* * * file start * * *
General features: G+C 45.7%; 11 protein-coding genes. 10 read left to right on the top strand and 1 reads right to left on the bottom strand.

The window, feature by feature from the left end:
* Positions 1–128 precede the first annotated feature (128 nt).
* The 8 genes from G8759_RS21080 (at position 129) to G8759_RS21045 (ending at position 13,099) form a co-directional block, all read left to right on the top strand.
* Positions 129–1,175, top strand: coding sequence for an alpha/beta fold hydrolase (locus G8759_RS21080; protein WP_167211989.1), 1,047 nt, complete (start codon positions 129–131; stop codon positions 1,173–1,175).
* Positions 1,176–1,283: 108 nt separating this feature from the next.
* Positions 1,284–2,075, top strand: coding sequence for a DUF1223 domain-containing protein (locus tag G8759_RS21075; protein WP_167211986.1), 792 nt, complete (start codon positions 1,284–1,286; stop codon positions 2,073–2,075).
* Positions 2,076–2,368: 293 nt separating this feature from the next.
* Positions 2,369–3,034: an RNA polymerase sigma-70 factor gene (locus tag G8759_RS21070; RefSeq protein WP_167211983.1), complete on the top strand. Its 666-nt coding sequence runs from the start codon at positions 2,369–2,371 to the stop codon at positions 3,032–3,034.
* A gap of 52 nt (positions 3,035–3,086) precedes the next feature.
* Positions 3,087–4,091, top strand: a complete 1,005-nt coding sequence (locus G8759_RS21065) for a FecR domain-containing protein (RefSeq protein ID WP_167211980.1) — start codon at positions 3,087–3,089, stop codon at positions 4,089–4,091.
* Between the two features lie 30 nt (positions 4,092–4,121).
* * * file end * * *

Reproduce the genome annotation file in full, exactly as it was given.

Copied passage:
General features: G+C 45.7%; 11 protein-coding genes. 10 read left to right on the top strand and 1 reads right to left on the bottom strand.

The window, feature by feature from the left end:
* Positions 1–128 precede the first annotated feature (128 nt).
* The 8 genes from G8759_RS21080 (at position 129) to G8759_RS21045 (ending at position 13,099) form a co-directional block, all read left to right on the top strand.
* Positions 129–1,175, top strand: coding sequence for an alpha/beta fold hydrolase (locus G8759_RS21080; protein WP_167211989.1), 1,047 nt, complete (start codon positions 129–131; stop codon positions 1,173–1,175).
* Positions 1,176–1,283: 108 nt separating this feature from the next.
* Positions 1,284–2,075, top strand: coding sequence for a DUF1223 domain-containing protein (locus tag G8759_RS21075; protein WP_167211986.1), 792 nt, complete (start codon positions 1,284–1,286; stop codon positions 2,073–2,075).
* Positions 2,076–2,368: 293 nt separating this feature from the next.
* Positions 2,369–3,034: an RNA polymerase sigma-70 factor gene (locus tag G8759_RS21070; RefSeq protein WP_167211983.1), complete on the top strand. Its 666-nt coding sequence runs from the start codon at positions 2,369–2,371 to the stop codon at positions 3,032–3,034.
* A gap of 52 nt (positions 3,035–3,086) precedes the next feature.
* Positions 3,087–4,091, top strand: a complete 1,005-nt coding sequence (locus G8759_RS21065) for a FecR domain-containing protein (RefSeq protein ID WP_167211980.1) — start codon at positions 3,087–3,089, stop codon at positions 4,089–4,091.
* Between the two features lie 30 nt (positions 4,092–4,121).